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Is it 2 Vrms? or 2 Vp-p? I think my CD player is 2 Vrms....
I seet this is a rather an old topic, but I wanted to put out my observations about the dock-out of iphone 3Gs.
When connected to a sony micro hi-fi system via the dock connector, I can see that the eq setting of iphone still is effective.
For example while the music is playing, when I change the eq setting of iphone from off to rock, I hear the difference.
This makes me belive that iphone dock connector line out does not give "untouched" sound.
May be it skips some headphone final amplification circuitry, which I am not sure, but I am sure that the sound output from the dock connector is not untounched.
Any similar observations??
It is untouched by the built-in headphone amplifier, but not DSP (which, however, can normally be made lossless with the right settings, flat EQ, 100% digital volume, etc.). Having said that, there are a lot of myths and hyperbole regarding "double amping".
Speaking of "double amping", is that really a bad thing?
It depends on what you compare it to, the original amplified output, or amplifying that vs. a dedicated line output if one exists ?
In the first case, it is a matter of how good each amplifier is, and may be a good or bad thing in practice. "Double amping" a bad headphone output that struggles to drive headphone loads with a high quality and transparent headphone amplifier can easily improve the overall sound quality. But if the original amplified output is already good enough (it can be with a decent DAP), then it might not make a useful difference.
The second case is often a bad (and usually pointless) thing technically, but the difference might not necessarily be enough to be audible in practice.
One important thing to keep in mind is that many "bad" headphone outputs improve significantly when they do not have to drive a difficult low impedance load.
My question would be, is there a case where the first headphone output (the internal amp for the DAP) is bad, thence when connected to the second amp (the external amp) and to the headphone, would the sound quality degrades?
It depends on exactly how it is "bad", and whether it improves significantly enough when it only has to drive a line input at a fixed volume setting, instead of a headphone. It also depends on the second amplifier how much potential there is for degradation (i.e. a very good external amp would either improve the quality, or at least not make it audibly worse).
In my earlier post, I was asking if the sound from the dock port is untouched, because the eq settings are still in effect, and stv014 replied that line-out from dock skips the internal headphone amp, but it does not skip DSP, which puts the eq effect. Thanks for the answer, which is correct I think.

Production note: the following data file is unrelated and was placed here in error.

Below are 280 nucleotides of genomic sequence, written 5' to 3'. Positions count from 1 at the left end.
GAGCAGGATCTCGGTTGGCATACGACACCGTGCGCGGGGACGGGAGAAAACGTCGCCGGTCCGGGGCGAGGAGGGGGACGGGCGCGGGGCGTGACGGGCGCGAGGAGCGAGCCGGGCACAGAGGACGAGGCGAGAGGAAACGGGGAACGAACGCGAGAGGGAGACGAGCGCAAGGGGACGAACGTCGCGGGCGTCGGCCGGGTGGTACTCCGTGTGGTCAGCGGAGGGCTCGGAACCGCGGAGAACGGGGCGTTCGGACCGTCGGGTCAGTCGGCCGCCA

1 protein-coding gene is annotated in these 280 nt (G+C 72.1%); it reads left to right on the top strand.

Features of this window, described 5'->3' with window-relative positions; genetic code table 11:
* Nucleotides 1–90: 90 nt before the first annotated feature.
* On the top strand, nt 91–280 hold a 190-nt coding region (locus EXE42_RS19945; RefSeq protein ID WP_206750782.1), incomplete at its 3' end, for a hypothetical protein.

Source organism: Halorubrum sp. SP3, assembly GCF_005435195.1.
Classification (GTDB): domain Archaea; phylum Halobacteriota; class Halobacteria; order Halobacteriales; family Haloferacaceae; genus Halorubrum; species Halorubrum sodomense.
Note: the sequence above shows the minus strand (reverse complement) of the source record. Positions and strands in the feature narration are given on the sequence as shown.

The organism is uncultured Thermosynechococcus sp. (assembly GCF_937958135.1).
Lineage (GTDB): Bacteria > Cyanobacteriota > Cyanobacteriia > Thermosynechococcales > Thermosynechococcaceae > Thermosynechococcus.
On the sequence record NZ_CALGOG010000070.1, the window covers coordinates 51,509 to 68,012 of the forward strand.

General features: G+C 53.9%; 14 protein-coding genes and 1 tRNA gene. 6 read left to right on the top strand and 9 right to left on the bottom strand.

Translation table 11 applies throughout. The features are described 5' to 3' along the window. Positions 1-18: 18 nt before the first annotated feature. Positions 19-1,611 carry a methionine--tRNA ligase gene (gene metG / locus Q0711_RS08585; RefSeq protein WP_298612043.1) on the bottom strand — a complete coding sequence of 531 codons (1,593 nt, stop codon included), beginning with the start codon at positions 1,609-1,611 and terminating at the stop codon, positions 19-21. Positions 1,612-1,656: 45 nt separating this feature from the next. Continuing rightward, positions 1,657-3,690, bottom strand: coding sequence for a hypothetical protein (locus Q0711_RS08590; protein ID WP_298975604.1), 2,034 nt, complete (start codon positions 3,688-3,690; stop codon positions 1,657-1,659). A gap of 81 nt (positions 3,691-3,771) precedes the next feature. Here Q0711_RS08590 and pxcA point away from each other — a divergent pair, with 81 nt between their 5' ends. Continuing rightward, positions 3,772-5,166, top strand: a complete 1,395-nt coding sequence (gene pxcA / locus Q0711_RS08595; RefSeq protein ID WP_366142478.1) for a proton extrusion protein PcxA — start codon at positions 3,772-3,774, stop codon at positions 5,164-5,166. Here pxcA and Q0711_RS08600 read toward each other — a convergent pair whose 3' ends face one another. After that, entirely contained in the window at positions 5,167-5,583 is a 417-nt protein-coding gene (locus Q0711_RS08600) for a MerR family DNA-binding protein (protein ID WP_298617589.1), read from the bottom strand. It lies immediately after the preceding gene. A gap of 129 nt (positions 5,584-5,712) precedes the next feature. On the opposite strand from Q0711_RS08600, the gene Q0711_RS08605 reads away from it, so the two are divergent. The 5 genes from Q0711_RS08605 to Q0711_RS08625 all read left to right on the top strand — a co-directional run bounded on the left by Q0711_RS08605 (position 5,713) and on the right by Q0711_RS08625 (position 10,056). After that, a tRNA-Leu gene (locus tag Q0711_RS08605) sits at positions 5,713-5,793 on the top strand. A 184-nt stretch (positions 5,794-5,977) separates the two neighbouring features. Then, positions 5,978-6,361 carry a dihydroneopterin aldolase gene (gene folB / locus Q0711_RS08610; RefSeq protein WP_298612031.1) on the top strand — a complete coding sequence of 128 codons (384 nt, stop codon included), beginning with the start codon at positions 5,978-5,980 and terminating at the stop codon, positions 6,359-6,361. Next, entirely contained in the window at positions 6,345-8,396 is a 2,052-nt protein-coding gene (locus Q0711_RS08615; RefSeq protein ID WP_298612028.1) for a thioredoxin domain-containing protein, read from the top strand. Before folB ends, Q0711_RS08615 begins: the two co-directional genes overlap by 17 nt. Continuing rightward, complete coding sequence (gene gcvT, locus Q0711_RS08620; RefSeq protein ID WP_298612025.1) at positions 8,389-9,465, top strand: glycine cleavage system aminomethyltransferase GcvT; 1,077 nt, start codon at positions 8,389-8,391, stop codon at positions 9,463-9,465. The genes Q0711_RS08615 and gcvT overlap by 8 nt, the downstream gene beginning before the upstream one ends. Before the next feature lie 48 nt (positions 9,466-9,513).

Now, I am trying to figure out more about the sound output of iphone from the dock port.
I am connecting my phone to a Sony micro hifi system "CMT-G1IP", which does not have a dock station but a standard USB port instead. From the USB port, system can read flash disks and play audio files, and it can also play music from iphones and ipods. (I use the standard data cable of iphone for connecting to the system)
From what I read so far, I think there is another component, which is DAC in between iphone DSP and the internal headphone amp.
So, the sound path througn the headphone jack is like:
"RAW DATA" -> DSP -> DAC -> Internal Headphone amp.
Ok, receiving the sound via the dock port line out ensures that the sound is not processed by the "Internal headphone amp."
Now, I want to know if my system is receiving audio signal in digital or analog format. Is the internal DAC of iphone used or not?
Iphone and Ipods can deliver either digital or analog audio via the 30 pin dock port. And many docking speakers use the analog output.
I have looked at the pinout diagram of Apple 30 pin connector. From there, I saw that pins 3 and 4 are used for analog audio output for left/right channels respectively. Additionally, pin 2 is used for ground signal. That makes totally 3 pins for the audio only.
And, additionally, this micro hifi system also charges the iphone through the usb port, which must then be using pins 16 and 23, which are for 5V and Ground. Adding these 2 pins, device totally needs 5 pins.
Finally, hifi system can also control the ipod, so that you can play/pause/etc.. And that signal is carried by other 2 pins.
So totally, 7, out of 30 pins must be used, if my system was receiving the audio in analog format.